Love seeing all these new breweries opt for canning over bottling, and love seeing more established breweries (like New Belgium and Sierra Nevada) putting a few varieties in cans.
From a consumer's POV, I don't see how you can't like them. They go place bottles can't, they're lighter (which has pre- and post-consumption benefits), they chill down faster, they take up less space, and they keep light completely out. No need to constantly have a bottle opener on hand. I also like the aesthetics of cans and how the label/graphics cover the entire container.
You can't take bottles to the lake/beach/pool. Bottles are heavy. Bottles can't stack on top of each other. Bottles can break. Oh, the best thing about bottles...you can reuse them (some of them, anyway) for homebrewing.
I've heard various pros and cons regarding environmental impact. Cans much lighter to ship. But bauxite mining = bad (and the reason Lagunitas said they will never can).
Does canned beer taste better? Hmm, to me, I know it definitely doesn't taste worse.
Clear bottles allow yeast to be sunstruck. When UV light comes into contact with yeast, they produce off flavors and undesirable compounds. It's what makes beer taste and smell "skunky." Scientifically proven. Ever notice how this affects beers in green and clear bottles more (heinieken and rolling rock are two prime offenders)? I don't think I have EVER had a skunky can of beer.
I have brewed my own beer before and from all the literature that I have read, Bottled beer is the next best thing to a getting it from a tap. Beers like BL, Coors Light, Miller, and the others don't really matter and really taste better only from a tap.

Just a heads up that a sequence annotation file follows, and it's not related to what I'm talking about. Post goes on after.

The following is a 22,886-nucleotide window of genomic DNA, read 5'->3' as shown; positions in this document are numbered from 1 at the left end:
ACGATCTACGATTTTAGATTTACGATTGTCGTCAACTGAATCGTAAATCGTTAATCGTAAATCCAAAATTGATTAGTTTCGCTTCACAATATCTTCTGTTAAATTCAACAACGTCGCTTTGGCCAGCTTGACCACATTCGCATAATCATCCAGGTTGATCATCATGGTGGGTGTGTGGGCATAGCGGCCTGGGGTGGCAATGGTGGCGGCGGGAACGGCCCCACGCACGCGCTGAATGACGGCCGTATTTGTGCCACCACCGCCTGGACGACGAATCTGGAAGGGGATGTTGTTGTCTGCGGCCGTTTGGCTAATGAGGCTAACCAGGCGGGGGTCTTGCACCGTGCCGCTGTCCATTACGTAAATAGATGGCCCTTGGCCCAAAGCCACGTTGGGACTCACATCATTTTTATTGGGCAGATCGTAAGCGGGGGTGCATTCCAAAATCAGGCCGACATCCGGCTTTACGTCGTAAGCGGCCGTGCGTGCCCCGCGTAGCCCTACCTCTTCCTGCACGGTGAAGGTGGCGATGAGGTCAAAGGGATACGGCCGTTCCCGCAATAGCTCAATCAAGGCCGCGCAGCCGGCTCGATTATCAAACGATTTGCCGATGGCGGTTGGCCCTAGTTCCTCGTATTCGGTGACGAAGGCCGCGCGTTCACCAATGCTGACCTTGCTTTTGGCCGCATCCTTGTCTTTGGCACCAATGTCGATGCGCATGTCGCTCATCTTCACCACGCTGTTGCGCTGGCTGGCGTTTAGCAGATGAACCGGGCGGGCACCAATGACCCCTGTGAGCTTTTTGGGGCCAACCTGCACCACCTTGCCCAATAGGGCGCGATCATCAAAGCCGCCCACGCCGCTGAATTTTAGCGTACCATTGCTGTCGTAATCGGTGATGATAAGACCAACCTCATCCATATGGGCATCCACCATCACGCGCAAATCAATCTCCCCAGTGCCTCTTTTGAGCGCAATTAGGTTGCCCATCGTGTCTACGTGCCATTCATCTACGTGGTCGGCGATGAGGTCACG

However, beers like Fat Tire and Four Peaks that also put their beer in cans should not. I have had both and the best time to drink Fat Tire in a can is if your at a pool and glass isn't allowed or any place that doesnt allow glass. Other than that please drink from the bottle. You won't regret it.
The bolding is factually incorrect. Likewise, I could claim that the beer is reacting with the bottle the moment it comes into contact with the glass bottle. The canned beer comes in contact with an inert plastic lining within the beer can, not the aluminum or tin itself. This has been a method of beer can construction for decades.
As far as buying beer in clear/green bottles, at the time of purchase, you have little information as to how clear/green bottles are stored (sun exposed or not, refridgerated or not) prior to your purchase.
You apparently didn't read the Bon Appetit article. They *directly* address your question. Here is the quote:
My true conversion came when my favorite Fat Tire Amber Ale from New Belgium, which had previously only been available in brown bottles, came out in a can two summers ago. Here is where things get crazy. Taste the can and the bottle—side by side—and judge for yourself. The beer from the can tastes rich, toasty, and creamy. By comparison, the same beer in the bottle tastes a little flat, less fresh. Turns out there's a reason why. New Belgium adds a slurry of active live yeast to its Fat Tire cans just before sealing to take up oxygen and prevent stale off-flavors. The result is a fresher, more complex beer. Think of it as a mini keg.